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The endangered Mekong catfish skulks in the waters of the Mekong River in Southeast Asia. As a fry, it gobbles up microscopic animals and will occasionally eat individuals of its own kind. Then, as an adult, it turns vegetarian and nibbles on algae instead. Even on a vegetarian diet, though, the fish can grow to an impressive 10 feet in length and weigh around 650 pounds.

4. Black sea hare

Nope, this isn’t something that’s been scraped off the bottom of a shoe; it’s a black sea hare. This humungous sea slug reaches lengths of 39 or so inches and lives on the seashore along the eastern Pacific, where it eats seaweed and kelp. Yum!

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3. Giant millipede

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This creepy beast from Africa may look fearsome, but it actually makes a great pet. Indeed, pet millipedes will nibble on melon, apple, tomatoes and all sorts of fruit and veggies – so they definitely get their five-a-day! A single one can grow to over 15 inches and has around 256 legs.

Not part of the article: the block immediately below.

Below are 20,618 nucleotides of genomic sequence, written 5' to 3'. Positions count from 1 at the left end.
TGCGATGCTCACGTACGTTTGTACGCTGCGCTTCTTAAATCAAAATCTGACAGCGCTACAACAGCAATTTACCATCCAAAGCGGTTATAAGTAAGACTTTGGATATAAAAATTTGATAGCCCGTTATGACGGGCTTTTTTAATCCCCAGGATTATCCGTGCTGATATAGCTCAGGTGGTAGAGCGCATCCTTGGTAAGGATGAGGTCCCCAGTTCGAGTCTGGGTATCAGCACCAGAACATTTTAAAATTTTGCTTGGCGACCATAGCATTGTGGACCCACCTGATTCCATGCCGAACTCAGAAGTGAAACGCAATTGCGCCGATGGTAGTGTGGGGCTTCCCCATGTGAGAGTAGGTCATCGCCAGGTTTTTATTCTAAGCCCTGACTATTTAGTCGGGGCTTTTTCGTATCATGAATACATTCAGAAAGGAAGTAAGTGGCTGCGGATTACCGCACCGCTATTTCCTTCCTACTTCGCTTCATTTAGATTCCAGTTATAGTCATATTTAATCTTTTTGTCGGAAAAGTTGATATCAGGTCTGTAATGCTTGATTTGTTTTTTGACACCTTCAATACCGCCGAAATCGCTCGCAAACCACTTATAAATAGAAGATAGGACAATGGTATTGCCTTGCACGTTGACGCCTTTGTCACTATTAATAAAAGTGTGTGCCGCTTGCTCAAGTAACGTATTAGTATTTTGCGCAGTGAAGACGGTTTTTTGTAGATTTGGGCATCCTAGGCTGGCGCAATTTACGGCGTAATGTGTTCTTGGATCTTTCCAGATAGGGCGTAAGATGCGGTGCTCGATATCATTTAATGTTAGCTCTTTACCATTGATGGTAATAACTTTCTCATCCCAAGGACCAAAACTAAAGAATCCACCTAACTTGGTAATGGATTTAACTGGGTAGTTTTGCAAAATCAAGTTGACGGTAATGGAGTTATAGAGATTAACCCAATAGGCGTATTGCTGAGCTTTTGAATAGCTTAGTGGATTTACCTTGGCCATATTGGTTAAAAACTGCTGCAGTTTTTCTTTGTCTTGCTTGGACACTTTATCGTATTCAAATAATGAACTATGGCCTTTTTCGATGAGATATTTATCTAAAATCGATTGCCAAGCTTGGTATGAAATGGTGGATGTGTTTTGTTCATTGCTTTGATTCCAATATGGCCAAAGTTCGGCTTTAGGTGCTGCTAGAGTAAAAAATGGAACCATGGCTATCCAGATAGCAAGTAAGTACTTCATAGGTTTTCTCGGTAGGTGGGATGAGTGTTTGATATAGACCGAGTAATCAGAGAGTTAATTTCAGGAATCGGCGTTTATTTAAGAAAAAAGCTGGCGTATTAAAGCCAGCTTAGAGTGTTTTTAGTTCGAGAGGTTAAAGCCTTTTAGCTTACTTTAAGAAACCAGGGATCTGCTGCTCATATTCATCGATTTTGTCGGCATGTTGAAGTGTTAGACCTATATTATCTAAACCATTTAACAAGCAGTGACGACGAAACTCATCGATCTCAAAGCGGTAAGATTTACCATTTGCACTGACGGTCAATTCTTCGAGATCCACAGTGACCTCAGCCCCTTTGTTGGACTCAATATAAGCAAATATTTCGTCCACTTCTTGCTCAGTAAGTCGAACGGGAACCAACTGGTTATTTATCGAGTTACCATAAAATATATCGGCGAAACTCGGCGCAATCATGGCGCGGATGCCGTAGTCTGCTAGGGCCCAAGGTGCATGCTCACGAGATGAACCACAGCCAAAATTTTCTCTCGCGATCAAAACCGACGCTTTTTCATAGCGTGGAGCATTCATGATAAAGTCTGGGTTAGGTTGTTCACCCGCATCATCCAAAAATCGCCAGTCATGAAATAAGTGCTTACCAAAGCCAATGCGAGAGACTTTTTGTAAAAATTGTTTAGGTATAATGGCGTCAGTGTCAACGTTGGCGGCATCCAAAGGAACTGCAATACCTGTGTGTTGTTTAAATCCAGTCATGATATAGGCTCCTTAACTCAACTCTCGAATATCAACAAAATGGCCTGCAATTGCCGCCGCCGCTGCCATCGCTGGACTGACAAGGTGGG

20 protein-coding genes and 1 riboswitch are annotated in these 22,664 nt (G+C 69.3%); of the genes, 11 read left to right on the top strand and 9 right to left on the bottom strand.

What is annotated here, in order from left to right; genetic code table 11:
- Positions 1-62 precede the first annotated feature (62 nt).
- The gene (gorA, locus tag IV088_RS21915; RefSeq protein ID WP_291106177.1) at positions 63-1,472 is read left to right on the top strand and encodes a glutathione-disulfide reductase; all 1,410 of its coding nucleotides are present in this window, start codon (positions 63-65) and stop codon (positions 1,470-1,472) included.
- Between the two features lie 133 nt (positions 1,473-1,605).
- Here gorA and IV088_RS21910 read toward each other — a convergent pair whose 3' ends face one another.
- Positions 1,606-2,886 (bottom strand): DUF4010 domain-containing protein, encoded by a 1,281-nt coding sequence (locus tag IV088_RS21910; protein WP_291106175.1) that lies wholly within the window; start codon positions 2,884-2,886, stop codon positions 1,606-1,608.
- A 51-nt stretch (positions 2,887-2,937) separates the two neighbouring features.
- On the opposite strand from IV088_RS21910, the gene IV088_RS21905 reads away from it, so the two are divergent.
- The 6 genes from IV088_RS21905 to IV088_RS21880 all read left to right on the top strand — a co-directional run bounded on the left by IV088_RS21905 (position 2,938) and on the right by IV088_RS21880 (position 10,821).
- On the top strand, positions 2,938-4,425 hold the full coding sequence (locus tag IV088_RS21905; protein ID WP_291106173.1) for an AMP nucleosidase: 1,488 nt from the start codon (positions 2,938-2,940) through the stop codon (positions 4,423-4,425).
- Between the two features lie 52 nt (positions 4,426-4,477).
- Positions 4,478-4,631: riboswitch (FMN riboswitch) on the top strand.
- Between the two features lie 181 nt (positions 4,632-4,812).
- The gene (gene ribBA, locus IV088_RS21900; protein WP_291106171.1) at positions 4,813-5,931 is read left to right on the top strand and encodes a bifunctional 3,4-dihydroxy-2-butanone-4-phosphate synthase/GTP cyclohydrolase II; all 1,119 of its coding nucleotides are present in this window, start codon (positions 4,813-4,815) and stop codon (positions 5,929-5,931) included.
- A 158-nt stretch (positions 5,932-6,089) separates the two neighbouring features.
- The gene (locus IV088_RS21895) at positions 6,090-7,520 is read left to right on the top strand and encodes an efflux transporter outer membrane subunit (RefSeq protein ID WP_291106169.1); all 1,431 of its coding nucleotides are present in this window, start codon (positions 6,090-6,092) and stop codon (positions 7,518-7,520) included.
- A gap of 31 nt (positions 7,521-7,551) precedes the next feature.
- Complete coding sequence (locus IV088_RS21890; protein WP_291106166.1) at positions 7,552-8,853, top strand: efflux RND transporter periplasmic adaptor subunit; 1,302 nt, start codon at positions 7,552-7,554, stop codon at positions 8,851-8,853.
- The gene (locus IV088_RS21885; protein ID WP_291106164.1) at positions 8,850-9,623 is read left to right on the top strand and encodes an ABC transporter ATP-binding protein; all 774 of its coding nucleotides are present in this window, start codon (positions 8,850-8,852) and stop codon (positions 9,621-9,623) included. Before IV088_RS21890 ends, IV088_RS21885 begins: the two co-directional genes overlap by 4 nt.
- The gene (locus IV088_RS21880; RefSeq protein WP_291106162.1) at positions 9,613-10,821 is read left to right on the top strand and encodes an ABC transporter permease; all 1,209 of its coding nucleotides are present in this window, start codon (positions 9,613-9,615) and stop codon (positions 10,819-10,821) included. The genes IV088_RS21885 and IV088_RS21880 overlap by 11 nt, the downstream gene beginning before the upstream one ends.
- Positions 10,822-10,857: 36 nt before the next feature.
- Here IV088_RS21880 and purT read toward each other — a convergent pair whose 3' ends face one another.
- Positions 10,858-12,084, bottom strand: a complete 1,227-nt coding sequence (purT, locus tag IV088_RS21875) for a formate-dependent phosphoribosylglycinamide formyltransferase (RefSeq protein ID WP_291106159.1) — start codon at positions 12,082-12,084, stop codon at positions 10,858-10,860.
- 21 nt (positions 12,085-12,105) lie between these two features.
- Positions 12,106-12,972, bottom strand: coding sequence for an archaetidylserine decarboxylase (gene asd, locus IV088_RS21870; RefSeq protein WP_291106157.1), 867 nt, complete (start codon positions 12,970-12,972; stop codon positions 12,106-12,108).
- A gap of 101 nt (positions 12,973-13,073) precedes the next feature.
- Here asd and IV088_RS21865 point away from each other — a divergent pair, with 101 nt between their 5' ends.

2. Giant isopod

Nope, it’s not an enormous pill bug; it’s a giant isopod and a distant relation of the likes of crabs and shrimps. These creepy-crawly crustaceans lurk in deep, chilly waters of the Indian, Pacific and Atlantic Oceans – where they scavenge on dead creatures that have sunk to the sea floor.

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1. Pink sea star

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Bet you haven’t seen anything like this on your beach trips! Hailing from the Northeast Pacific, the pink sea star can measure two feet across. Oh, and weirdly, in order to eat its meals of shellfish, this sucker turns its stomach inside out through its mouth and then surrounds and entraps its prey. Lunch, anyone?